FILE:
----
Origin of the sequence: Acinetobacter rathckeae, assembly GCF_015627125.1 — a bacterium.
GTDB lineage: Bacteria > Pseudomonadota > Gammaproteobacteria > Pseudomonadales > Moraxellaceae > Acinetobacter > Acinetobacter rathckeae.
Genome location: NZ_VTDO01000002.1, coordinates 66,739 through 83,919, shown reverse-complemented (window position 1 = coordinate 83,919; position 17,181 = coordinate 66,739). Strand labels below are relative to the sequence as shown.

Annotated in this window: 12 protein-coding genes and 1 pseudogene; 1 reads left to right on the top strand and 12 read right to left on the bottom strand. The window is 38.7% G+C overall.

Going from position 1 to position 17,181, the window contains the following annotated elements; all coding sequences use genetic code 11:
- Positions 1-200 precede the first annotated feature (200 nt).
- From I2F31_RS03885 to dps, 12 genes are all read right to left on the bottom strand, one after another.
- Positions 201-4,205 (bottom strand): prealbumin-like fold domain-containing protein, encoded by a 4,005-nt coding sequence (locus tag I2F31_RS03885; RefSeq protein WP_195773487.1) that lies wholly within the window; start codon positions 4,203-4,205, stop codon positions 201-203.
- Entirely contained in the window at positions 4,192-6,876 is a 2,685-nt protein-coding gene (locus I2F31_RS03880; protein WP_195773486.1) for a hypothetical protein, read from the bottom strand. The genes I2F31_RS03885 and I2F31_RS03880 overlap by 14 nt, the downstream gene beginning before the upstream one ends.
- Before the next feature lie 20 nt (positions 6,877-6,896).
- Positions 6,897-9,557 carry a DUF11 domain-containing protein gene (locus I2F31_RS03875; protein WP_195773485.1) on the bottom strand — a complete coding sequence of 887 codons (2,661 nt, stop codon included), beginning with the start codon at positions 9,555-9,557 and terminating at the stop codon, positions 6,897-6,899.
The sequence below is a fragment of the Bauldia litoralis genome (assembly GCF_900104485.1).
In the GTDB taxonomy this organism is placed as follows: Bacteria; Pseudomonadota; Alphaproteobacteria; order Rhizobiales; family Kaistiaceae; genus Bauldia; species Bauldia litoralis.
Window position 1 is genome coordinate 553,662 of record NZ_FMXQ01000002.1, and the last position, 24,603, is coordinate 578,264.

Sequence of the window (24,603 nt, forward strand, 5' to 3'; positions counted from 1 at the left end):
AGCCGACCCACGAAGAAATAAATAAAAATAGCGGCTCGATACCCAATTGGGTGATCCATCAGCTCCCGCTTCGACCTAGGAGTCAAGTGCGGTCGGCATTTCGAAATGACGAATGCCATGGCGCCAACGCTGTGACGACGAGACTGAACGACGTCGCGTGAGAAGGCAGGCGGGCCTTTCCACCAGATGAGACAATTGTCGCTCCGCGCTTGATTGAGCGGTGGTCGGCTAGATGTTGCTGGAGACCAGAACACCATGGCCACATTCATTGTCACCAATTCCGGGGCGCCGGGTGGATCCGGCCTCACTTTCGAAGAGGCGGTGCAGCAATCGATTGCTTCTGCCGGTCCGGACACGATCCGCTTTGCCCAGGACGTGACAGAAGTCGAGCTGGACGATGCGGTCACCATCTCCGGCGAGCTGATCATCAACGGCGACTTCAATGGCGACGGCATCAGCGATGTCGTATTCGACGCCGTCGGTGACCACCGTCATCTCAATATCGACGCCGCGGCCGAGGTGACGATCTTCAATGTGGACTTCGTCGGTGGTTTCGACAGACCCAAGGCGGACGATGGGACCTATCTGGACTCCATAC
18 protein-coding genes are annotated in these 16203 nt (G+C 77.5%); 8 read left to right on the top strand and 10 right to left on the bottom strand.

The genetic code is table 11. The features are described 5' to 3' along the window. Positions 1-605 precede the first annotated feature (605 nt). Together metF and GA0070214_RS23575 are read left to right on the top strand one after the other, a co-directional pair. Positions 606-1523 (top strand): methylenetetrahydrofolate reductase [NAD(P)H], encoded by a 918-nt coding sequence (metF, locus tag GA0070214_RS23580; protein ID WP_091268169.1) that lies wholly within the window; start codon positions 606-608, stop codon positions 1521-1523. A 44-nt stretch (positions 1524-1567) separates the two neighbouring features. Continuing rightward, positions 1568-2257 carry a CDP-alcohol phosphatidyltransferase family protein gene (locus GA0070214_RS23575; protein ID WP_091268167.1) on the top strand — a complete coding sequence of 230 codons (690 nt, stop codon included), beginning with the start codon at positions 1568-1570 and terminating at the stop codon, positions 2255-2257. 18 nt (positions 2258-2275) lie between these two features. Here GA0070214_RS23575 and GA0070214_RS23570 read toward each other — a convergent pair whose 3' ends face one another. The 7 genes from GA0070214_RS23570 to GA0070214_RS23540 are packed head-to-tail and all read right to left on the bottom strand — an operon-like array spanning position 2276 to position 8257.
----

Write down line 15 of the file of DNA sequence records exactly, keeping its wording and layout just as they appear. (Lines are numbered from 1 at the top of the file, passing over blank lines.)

Sequence of the window (24,603 nt, forward strand, 5' to 3'; positions counted from 1 at the left end):